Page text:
In October, the Security Council organised a High Level Review to assess progress at the global, regional and national levels in implementing United Nations Security Council Resolution 1325 (2000), renew commitments, and address obstacles that have emerged. Within the 2015 commitments on the Women, Peace and Security Agenda, there was a notable increase in language and commitment towards increasing women’s participation, however, much of the language focused on the role of women’s participation in countering violent extremism. Further, the language on this remains quite vague and often times solely emphasized women’s inclusion in security sector roles.
During the Open Debate, countries such as Australia and Jordan, claimed that they are in the process of reviewing their National Action Plans; Croatia informed that it is developing its second National Action Plan; Finland and the Netherlands are developing their third; and Spain committed to revise their National Action Plan. Finally, the United Kingdom stated that it will continue to provide technical and operational support to help other governments, such as Iraq and Afghanistan, implement their action plans.
All in all, these new commitments are seen as positive steps, however, implementation remains a critical gap. We encourage civil society organizations to advocate for inclusive development of National Action Plans. It is now time to move from commitments towards action!
PeaceWomen is currently working on the analysis of all new National Action Plans. Please, stay tuned for upcoming new National Action Plan analyses here.
By: Charlette Lopez
Photo Credit: UN Women
2015 brought increased attention to conflict prevention as a key gap area and more tools that can be utilised in addressing this critical gap. PeaceWomen led WILPF’s work in advocating for a conflict prevention approach to development that addresses the prevention gap by investing in gender equality and peace.
Between June and October 2015, three peace and security reviews were conducted: on peace operations, peacebuilding and Women, Peace and Security. As part of successful advocacy by civil society, the three peace and security reviews recognised the need for more emphasis on prevention, sustaining peace and addressing militarism and root causes of conflict to prevent conflict, and avoid conflict re-emergence.
In September, at the General Assembly, the Sustainable Development Goals were adopted. Our successful advocacy contributed to successfully advocating for a stand-alone goal, both on gender equality (Goal 5) and on stable and peaceful societies (Goal 16). It also contributed to targets addressing illicit arms (16.4), promoting a culture of peace and nonviolence (4.7), ensuring inclusive and participatory decision-making (16.7) ensuring equal access to justice for all (16.3), and mobilizing additional financial resources (17.3). WILPF demands that the Sustainable Development Goals be implemented within a holistic framework that upholds women’s human rights and strengthens implementation of the Women, Peace and Security Agenda.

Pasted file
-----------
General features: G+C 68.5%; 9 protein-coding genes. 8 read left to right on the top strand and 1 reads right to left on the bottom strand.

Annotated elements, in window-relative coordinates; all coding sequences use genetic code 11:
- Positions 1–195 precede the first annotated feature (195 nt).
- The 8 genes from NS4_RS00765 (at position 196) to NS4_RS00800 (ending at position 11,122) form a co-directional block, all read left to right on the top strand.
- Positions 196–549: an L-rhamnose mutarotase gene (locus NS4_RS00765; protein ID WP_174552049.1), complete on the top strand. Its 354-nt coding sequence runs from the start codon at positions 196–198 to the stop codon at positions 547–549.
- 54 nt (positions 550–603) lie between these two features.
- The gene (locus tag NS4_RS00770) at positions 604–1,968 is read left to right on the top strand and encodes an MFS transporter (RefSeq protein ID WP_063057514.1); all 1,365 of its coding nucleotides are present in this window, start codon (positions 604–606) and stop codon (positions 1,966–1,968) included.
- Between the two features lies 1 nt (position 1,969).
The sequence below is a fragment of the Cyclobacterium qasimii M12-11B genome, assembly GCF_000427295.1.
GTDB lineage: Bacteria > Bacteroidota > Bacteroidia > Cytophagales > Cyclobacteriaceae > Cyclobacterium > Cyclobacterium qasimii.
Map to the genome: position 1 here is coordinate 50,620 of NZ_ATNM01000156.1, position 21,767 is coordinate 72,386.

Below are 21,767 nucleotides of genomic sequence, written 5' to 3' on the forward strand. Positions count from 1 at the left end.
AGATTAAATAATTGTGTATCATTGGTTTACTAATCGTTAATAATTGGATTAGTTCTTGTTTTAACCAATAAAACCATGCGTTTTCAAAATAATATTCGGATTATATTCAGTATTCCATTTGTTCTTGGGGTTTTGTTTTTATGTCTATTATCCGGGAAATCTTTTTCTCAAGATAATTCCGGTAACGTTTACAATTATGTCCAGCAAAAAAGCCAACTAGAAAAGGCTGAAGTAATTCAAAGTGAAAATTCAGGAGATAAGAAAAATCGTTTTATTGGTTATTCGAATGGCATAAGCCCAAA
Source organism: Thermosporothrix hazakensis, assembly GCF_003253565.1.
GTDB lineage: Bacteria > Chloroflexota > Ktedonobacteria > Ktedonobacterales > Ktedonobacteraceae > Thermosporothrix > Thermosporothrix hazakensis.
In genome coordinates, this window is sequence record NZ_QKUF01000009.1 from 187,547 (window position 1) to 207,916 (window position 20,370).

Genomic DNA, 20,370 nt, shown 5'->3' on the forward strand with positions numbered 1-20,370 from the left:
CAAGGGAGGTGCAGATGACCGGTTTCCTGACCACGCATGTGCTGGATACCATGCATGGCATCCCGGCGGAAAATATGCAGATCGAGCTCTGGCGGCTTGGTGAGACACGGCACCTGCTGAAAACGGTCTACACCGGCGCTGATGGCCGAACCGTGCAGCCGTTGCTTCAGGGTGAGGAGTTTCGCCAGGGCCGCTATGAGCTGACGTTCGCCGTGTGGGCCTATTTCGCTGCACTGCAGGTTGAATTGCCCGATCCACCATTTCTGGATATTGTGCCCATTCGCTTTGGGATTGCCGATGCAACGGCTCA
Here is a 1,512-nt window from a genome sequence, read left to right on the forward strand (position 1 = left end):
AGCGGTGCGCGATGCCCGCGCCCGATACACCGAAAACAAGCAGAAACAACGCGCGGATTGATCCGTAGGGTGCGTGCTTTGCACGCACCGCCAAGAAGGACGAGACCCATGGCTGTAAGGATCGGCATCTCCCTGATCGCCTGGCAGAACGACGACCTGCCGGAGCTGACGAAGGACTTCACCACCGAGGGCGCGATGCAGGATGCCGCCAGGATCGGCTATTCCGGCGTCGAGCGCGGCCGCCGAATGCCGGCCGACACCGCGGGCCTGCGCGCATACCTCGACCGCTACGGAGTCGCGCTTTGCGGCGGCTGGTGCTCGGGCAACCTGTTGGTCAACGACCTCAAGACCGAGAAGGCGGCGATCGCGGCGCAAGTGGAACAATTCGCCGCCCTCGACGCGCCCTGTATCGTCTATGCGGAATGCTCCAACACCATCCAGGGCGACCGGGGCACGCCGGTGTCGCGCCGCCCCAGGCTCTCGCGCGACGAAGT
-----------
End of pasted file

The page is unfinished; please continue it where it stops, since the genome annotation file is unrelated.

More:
Tools You Can Use in 2016:
Women, Peace and Security Advocacy Toolkit
2015 Social Media Packet
2015 Call to Action: Member State Commitments to Women, Peace and Security
Coverage of the Sustainable Development Goals
70th Session of the United Nations General Assembly
By: Cynthia Sularz
In 2015, PeaceWomen continued to amplify the voices of grassroots women peace activists from the local to the global level and speak truth to power for transformative change. In March 2015, we facilitated a delegation of activists from from Australia, Denmark, Japan, Norway, Palestine, Syria, the United Kingdom, and the United States to the Commission on the Status of Women where we advocated for a transformative and sustainable Post 2015 development agenda that addresses the root causes of violence and war.
In April, we joined 1,000 women and men peace activists at WILPF’s centennial peace summit in The Hague, the Netherlands, to mobilise around Women’s Power to Stop War. In September and October 2015, we facilitated four international delegations across five weeks to build momentum across the month of the fifteenth anniversary of UNSCR 1325 for effective implementation and action on the Women, Peace and Security Agenda. Across 2015, we mobilised and built solidarity for peace, disarmament, and gender justice. In 2016, we will continue this work.
100 years after over 1300 of the Women's International League for Peace and Freedom's founding women first came together in The Hague in protest of World War I, we still live in a world where women’s voices and experiences are excluded, bringing continued violence and war. We know now what we knew then, that only when we analyse conflict from a gender perspective, integrating disarmament, human rights, the environment, social justice, and the women, peace and security agenda holistically will we be able to eradicate the root causes of conflict. As WILPF Secretary General Madeleine Rees stated, it is time to “rethink, strategize, organise and make a difference.”
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=> Sign up for our sister WILPF newsletters on human rights and disarmament
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Tools You Can Use in 2016:
The Pieces of Peace: Realizing Peace Through Gendered Conflict Prevention
Through the Lens of Civil Society: Summary Report on the Public Submissions to the Global Study on Women, Peace and Security
Report on the 15th Anniversary of United Nations Security Council Resolution 1325
WILPF100: Women’s Power to Stop War Conference Summary
Human Rights Watch: Central African Republic: Amid Conflict, Rape
Recommendations on Women’s Human Rights and Gender Equality
ISIL: Nationals of ICC states parties committing genocide and other crimes against the Yazidis
Monthly Action Points on Women, Peace and Security, December 2015
On International Migrants Day (18 December), the UN remembers thousands who lost their lives this year trying to reach safe harbor
Advancing the Women, Peace and Security agenda: 2015 and beyond
Escola de Cultura de Pau: Gender and Peace, October 2015